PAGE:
Dolphins | Rushing defense

Miami Dolphins can’t stop Buffalo Bills’ running attack in loss

 

The Dolphins anticipated the Bills’ emphasis on running but still gave up 203 rushing yards.

Special to the Miami Herald

The Dolphins were expecting a ground attack from the Bills on Sunday.

But they were powerless to stop it.

The Bills rushed for 203 yards in Sunday’s 19-0 win against a Dolphins defense that set out to stop the run.

Buffalo’s passing game was compromised before the game even started, with starting quarterback EJ Manuel injured and leading receiver Stevie Johnson inactive due to the recent death of his mother.

By the third quarter, the Bills were without their top three wide receivers after Marquise Goodwin was hurt in the first quarter, and Robert Woods was ejected in the third quarter for throwing a punch at Reshad Jones.

The Bills came into Sunday’s game leading the NFL in rushing attempts at 32.9 per game and ranking fourth in rushing yards per game (138.2).

On top of that, persistent rain and wind Sunday made passing the ball difficult.

Even with the Dolphins putting an eighth man in the box on most downs, the Bills ran the ball on 51 of their 77 offensive plays, averaging 4.0 yards per carry and controlling the ball for 36:31.

“It was one of those games where you kind of feel like you are doing the right thing and somehow, someway, you’re not,” defensive tackle Jared Odrick said.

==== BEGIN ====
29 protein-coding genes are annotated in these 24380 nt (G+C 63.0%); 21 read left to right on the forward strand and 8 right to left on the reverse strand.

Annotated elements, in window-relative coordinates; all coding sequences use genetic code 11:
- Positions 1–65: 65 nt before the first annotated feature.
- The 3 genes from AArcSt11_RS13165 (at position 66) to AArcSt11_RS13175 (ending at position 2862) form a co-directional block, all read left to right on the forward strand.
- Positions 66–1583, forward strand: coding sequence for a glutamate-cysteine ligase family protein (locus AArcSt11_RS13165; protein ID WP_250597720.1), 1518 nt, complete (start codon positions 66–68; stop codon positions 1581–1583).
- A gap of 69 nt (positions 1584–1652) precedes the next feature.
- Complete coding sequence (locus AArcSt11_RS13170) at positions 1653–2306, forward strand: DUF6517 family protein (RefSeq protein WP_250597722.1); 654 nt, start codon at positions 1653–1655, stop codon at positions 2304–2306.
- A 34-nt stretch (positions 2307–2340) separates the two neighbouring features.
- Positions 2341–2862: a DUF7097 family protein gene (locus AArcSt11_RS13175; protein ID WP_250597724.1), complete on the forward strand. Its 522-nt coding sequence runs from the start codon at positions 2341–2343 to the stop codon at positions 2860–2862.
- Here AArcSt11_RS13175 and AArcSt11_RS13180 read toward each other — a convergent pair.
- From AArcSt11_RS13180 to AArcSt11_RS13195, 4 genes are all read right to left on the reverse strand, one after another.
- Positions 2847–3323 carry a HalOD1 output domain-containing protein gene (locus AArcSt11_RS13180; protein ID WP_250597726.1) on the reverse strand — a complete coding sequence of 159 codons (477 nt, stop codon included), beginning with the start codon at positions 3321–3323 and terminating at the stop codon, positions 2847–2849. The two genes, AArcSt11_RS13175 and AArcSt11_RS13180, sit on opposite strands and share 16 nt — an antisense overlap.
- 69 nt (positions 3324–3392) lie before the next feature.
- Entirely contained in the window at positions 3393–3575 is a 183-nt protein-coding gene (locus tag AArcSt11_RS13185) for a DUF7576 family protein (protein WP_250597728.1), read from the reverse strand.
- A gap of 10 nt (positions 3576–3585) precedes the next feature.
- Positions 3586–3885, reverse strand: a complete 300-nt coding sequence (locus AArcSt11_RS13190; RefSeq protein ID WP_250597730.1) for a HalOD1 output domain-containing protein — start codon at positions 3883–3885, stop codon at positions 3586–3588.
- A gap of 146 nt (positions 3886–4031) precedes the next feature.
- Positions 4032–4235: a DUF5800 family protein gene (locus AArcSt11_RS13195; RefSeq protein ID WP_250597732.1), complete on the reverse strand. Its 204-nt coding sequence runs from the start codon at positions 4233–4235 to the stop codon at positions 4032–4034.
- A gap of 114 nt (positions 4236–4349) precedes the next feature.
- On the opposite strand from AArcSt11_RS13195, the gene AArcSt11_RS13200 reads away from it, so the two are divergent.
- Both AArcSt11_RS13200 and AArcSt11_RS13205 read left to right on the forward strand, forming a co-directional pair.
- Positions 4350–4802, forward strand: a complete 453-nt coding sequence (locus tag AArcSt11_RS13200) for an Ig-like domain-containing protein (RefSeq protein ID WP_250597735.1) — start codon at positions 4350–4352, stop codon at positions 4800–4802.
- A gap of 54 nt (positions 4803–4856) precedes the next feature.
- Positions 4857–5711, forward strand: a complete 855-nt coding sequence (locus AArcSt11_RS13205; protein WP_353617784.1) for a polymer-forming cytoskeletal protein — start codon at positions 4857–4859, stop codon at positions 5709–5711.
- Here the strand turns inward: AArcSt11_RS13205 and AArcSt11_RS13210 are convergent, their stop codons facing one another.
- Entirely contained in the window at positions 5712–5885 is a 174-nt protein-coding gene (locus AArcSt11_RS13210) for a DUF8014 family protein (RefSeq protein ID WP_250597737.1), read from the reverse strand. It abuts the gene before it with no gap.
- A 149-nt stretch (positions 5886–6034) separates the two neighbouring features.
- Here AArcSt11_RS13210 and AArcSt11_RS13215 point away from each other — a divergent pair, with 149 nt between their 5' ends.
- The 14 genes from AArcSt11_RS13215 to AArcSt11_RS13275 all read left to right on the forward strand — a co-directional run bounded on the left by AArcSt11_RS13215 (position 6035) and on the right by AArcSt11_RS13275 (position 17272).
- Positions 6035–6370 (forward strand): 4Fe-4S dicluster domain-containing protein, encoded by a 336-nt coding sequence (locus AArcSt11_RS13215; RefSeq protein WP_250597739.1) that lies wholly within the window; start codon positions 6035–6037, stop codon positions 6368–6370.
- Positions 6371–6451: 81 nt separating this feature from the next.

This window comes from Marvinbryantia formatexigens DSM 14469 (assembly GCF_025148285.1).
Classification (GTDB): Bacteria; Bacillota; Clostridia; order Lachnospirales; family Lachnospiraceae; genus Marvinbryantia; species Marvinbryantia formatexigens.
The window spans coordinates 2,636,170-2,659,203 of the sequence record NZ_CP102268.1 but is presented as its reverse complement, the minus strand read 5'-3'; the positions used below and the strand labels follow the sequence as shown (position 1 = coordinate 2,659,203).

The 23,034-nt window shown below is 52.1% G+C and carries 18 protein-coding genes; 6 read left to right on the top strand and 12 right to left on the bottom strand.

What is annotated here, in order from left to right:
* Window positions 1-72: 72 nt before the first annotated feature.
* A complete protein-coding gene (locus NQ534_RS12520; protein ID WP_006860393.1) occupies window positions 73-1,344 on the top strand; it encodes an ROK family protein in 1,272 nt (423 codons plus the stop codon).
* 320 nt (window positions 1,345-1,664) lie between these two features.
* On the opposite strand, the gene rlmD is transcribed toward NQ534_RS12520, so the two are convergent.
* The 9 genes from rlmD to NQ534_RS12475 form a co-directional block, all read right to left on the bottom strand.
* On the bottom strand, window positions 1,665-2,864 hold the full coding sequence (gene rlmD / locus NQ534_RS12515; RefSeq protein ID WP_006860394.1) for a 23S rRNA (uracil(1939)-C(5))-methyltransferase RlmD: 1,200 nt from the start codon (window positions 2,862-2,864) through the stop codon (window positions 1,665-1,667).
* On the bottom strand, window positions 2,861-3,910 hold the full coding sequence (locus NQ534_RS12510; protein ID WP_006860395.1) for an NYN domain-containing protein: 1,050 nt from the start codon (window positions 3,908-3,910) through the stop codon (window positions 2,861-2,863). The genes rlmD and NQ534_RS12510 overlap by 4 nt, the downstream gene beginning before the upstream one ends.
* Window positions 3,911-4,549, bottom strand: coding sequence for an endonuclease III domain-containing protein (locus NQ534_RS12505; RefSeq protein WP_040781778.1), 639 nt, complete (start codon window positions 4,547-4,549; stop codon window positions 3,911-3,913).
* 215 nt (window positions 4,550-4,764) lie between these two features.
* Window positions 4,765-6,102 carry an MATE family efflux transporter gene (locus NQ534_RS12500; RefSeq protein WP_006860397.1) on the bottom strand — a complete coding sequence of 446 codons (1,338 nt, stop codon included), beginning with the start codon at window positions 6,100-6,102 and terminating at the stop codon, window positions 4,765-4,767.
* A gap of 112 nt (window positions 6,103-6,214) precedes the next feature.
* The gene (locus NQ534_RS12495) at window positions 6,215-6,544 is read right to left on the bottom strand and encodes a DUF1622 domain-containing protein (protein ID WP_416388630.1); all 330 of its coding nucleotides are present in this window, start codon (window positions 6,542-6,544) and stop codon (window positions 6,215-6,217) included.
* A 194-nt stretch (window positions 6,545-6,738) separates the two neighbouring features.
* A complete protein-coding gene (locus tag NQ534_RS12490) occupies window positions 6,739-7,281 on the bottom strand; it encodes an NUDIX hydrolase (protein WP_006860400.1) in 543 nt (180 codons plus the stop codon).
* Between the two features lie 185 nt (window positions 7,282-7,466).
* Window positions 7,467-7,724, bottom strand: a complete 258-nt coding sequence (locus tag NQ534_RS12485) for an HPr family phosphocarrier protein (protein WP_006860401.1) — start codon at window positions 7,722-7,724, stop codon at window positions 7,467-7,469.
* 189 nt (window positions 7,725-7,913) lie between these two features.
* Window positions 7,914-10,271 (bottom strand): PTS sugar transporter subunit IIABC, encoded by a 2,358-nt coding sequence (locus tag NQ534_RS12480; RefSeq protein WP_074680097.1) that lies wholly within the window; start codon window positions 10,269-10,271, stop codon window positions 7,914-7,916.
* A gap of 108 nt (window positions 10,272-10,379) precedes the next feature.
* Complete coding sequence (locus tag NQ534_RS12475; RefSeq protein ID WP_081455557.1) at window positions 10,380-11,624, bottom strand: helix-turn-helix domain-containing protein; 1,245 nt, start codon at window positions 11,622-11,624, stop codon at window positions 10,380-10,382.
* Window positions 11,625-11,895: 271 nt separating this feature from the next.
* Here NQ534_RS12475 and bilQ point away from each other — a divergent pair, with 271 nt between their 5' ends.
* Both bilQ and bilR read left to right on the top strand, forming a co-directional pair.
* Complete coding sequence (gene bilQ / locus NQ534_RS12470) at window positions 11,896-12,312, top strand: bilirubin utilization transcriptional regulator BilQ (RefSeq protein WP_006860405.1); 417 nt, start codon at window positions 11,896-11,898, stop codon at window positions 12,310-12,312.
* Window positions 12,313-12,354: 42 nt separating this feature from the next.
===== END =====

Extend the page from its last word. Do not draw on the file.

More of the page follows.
The Dolphins’ previous season-high for rushing yards allowed was 163 in the Oct. 31 overtime win over the Bengals. During their recent three-game winning streak, the Dolphins had allowed an average of 93 rushing yards per game.

“Sometimes, you feel like you know what’s coming, and you play what’s coming, and it still gets through,” Odrick said. “You just have to get back and look at the tape and see what actually happened. There’s a lot of times you really feel like you are doing your job, but the tape never lies.”

Fred Jackson led the Bills with 111 rushing yards, more than the Dolphins’ entire offense accounted for. Jackson averaged 5.8 yards per carry with a long run of just 14 yards and scored the game’s only touchdown on a 9-yard run in the second quarter.

Buffalo’s other running back, C.J. Spiller, rushed for 77 yards, and Lewis gained 16 yards on four scrambles (excluding kneel-downs), exceeding the 14 combined yards Dolphins running backs Lamar Miller and Daniel Thomas gained on 12 rushes.

“They clearly outplayed us at the line of scrimmage,” Dolphins coach Joe Philbin said. “That’s where football starts, and they played well.”

No matter what the Dolphins tried to do, the Bills continued to find success in the running game.

“We overloaded the box. We pressured. We moved our line,” Philbin said. “Most not as successful as we’d like, but we certainly didn’t stay in the same defense.”

Said defensive end Cameron Wake: “It’s frustrating, obviously. Being out there and feeling like you have a guy stopped and he’s still kind of squirting through.

“Whether it’s a missed tackle or miscommunication or whatever it is, we’ve seen this happen where everybody is doing what they’re supposed to do for a few plays and then one play we kind of let a guy through.”

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